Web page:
The speakers make a great job interviewing the neighborhoods in East New York. People were expressive of how they feel and who changes is impacting them. I think that when they were speaking, they get the community point of view to prove what they are saying is facts. They make sure that people understand what is going on in the neighborhood and how the changes are being visible to everyone. The question is what are they calling that we have a lot of affordable housing, there is no such thing as affordable housing. Overall, the speakers did a great job explaining himself as well as his ideas. His ideas were clear and illustrated with examples and with the involvement of the community that is being affected.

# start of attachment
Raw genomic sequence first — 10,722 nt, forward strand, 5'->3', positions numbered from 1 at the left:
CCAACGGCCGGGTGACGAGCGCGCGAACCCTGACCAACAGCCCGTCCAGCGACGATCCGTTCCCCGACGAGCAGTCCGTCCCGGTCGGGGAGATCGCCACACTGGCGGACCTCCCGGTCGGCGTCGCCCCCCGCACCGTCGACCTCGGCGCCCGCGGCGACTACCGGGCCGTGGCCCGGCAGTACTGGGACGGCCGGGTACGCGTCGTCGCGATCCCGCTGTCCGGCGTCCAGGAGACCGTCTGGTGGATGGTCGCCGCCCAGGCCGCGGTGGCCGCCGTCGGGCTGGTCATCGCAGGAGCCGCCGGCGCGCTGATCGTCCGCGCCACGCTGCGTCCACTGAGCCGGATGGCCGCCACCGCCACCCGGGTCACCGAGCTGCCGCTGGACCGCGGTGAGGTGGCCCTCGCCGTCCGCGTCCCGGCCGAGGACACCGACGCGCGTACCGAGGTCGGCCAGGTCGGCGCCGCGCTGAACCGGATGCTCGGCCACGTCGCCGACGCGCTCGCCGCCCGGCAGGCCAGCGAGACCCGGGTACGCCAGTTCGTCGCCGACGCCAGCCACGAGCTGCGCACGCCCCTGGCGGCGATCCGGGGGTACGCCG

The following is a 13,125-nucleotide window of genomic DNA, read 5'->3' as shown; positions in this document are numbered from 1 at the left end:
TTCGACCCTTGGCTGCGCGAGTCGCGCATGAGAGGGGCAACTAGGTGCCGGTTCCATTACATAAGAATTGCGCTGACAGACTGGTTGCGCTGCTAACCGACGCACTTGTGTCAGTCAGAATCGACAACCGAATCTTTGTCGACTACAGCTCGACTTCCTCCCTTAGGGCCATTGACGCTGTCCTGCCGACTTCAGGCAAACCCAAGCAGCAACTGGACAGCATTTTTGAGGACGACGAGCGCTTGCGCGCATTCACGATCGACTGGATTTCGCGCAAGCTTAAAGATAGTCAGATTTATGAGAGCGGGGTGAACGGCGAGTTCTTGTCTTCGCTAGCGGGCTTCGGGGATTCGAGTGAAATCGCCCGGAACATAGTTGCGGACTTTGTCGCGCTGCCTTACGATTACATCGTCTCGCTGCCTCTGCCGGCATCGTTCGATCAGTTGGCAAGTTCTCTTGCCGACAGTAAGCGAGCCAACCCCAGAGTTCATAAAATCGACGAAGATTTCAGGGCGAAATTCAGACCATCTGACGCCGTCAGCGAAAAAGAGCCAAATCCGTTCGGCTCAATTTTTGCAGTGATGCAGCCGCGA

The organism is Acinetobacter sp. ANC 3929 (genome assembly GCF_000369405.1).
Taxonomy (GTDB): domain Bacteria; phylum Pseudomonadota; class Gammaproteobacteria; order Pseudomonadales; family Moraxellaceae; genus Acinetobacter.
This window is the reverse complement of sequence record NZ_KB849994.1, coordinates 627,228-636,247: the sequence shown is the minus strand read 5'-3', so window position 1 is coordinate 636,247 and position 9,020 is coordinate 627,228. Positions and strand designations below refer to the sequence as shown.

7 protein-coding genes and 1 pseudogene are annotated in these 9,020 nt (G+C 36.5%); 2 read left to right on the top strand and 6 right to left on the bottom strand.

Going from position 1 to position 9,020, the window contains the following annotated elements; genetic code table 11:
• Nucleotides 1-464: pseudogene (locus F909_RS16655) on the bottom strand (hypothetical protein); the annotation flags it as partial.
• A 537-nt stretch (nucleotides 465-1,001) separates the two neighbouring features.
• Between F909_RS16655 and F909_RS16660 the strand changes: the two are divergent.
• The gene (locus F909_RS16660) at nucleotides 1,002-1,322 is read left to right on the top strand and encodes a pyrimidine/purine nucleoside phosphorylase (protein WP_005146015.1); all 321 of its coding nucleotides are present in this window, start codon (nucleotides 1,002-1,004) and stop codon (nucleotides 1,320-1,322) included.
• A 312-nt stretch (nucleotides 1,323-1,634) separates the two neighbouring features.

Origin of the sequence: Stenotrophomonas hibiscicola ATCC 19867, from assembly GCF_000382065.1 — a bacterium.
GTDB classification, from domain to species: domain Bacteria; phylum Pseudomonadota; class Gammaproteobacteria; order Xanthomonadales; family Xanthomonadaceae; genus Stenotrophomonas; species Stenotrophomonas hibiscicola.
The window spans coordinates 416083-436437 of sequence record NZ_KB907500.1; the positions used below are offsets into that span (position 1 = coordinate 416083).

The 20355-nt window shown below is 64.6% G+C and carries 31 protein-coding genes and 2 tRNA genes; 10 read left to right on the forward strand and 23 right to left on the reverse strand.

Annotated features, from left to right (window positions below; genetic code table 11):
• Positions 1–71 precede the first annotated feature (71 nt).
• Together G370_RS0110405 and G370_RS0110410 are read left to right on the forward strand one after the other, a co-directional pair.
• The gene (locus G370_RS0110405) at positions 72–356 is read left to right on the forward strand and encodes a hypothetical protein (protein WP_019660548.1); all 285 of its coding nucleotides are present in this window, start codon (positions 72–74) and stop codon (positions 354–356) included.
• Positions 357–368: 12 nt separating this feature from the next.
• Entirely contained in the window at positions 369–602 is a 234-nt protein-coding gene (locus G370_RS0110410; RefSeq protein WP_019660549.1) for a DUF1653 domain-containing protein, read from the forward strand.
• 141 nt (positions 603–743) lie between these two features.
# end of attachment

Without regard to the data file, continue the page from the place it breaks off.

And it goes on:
I gotta say, walking is one of the most dreadful activities I can think of. I just don’t understand how people like it, however moving to New York city it became a necessary thing I had to do in order to move around for a while when I was younger. Around my neighborhood there hasn’t been many changes. I live in a residential building and the only changes I noticed are the growth of parking for the building residents and increase of traffic in the main streets. Since my building is adjacent to a major expressway, the vehicular circulation is always very busy while the pedestrian sidewalks are pretty empty. The area is calm asides from the constant car transit. Also at around 5-10 minute walk you will find yourself in a heavily pedestrian walkway since there are two different shopping malls around, which are busy for majority of the day. There are not enough food places or open areas, like parks around. The only open space available is a main courtyard and entertaining center with different amenities shared between all the residential building of my complex. My daily commute involves driving from home to school everyday which doesn’t really allow me to observe most of the changes around that you would appreciate by walking. I have only notice a big increase in traffic and the lack of parking around my neighborhood and school, because what two years ago would take 10 minutes now takes up to and hour to find parking. I would still rather drive to places and I mostly avoid walking to any places, or if it involves major walking I’ll just not go at all, but after reading ” Urban walking isn’t just good for the soul” it made me think perhaps I Should walk once in a while.